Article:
Kate MacMillin’s Multimedia Production I and Writing for TV students were in for a treat last semester when, instead of following the typical curriculum for these classes, they were told they would be producing mini-documentaries about sea level rise issues affecting South Florida. Originally, the students’ mini-documentaries, some of them 3- to 5-minutes long, were produced as part the class requirement. Now, most of them will be featured as part of a 30-minute documentary that will air on prime time in April on WPBT2 (Ch. 2), the local PBS affiliate. They will also be uploaded to the channel’s YouTube account as a special series, “Sea Level Rise Impact: An FIU/SJMC Series,” in mid-February. More information >>
“Miami 2100: Envisioning a Resilient Second Century” is the culmination of three years of research and design work by graduate students and faculty. It reimagines Miami in the next century and the changes that could be made to the city and its infrastructure to minimize damage from rising sea levels.
The exhibit combines 3-dimensional models of buildings, canals and roads; maps and illustrations of where flooding could occur; and video and computer-generated graphics to create a vision of what Miami could do to adapt in the future. More information >>
The City of Miami Beach is throwing a year-long birthday bash and FIU is getting in on the party.
As part of an expansive partnership with the city that began last year, FIU will host numerous events in conjunction with the 100thanniversary of Miami Beach, a city of just seven square miles that was incorporated on March 26, 1915.
Though the celebration runs all year, the major centennial events will be held March 22-26, including a performance by the FIU Symphonyand Concert Choir at St. Patrick’s Cathedral on March 25. More information >>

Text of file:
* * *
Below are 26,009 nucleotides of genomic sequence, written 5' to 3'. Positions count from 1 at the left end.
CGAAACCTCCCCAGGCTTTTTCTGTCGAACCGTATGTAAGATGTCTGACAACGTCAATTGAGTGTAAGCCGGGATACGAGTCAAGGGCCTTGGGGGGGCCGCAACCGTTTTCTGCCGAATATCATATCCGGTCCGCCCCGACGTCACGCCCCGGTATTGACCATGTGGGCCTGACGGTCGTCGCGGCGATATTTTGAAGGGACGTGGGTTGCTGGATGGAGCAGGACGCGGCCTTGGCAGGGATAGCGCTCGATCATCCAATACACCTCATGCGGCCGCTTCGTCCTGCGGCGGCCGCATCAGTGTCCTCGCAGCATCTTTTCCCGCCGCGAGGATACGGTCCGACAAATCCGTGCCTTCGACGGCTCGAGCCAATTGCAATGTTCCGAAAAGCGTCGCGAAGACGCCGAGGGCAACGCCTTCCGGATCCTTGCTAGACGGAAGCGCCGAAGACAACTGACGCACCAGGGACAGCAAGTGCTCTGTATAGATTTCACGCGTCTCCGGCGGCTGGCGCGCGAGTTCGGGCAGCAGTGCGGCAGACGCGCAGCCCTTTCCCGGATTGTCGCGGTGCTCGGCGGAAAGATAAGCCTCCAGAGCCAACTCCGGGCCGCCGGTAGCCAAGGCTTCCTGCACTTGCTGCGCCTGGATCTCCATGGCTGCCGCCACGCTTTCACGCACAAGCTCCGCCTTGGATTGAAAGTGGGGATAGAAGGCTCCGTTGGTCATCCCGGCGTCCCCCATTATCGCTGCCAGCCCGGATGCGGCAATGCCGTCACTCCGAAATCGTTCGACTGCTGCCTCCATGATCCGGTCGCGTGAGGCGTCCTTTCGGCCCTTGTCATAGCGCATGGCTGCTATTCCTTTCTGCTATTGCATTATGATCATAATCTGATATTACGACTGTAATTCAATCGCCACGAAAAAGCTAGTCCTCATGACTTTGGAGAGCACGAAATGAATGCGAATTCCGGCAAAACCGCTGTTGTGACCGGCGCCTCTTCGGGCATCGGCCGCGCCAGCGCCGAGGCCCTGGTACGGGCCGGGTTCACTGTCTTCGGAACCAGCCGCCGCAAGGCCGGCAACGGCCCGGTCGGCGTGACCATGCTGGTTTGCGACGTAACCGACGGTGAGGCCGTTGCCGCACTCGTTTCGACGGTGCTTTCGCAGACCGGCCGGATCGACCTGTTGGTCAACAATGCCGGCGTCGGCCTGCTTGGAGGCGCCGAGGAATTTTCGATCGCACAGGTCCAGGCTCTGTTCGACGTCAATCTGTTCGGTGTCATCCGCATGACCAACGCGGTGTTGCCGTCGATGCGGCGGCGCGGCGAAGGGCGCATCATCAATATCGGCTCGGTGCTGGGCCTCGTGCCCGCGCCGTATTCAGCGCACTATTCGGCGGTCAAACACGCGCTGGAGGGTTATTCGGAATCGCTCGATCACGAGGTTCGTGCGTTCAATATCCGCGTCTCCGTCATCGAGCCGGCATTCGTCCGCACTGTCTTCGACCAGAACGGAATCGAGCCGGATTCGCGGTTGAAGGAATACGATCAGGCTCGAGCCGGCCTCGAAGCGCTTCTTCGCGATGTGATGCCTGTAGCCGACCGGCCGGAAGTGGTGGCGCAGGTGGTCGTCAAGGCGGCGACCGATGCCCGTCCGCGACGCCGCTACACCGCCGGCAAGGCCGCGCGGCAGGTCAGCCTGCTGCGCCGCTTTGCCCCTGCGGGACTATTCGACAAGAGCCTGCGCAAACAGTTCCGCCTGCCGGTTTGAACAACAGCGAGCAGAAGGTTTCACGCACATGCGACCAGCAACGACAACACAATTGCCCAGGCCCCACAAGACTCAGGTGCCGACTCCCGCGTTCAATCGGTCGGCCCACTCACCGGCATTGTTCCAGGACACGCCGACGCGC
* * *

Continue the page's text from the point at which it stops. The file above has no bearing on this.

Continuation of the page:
Within the next century, most of Miami-Dade County is projected to be underwater. Architecture students from Florida International University are studying possible changes to the county’s landscape if the sea level rises, as many experts predict.
Fifty high school students from MAST @ FIU broke up into groups to collect water samples at 12 different monitoring stations along the west coast of the South Beach area on Oct. 9. Their study was part of FIU’s efforts to raise awareness and study sea level rise on King Tide Day, the day each year when tides often lead to massive flooding in Miami Beach and other parts of South Florida.
While the streets remained mostly dry thanks to the success of Miami Beach’s newly-installed pump system, MAST @ FIU students were able to collect water samples from the water being pumped back into the bay for experimentation. More information >>
FIU’s Southeast Environmental Research Center (SERC) has a new director Todd Crowl, who has plans to expand the center’s research, education and community engagement initiatives with sea level rise at the top of his priority list.
For more than two decades, SERC has focused on South Florida’s most threatened environments including the Everglades National Park, Biscayne National Park, Big Cypress National Preserve, Florida Keys and other important areas. With more than a dozen researchers at FIU studying the science, politics, economics and tourism implications of sea level rise, an enhanced focus at SERC could have long-term implications for all of Florida. More information >>
Miami could know as early as 2020 how high sea levels will rise into the next century, according to a team of international researchers including FIU Earth and Environment Professor Rene Price.
Sea level rise is one of the most certain consequences of climate change. But the speed and long-term height of the rise is one of the great scientific unknowns. Some scientists believe sea level rise is accelerating, some suggest the rate is holding steady, while others are saying it’s actually decelerating. More information >>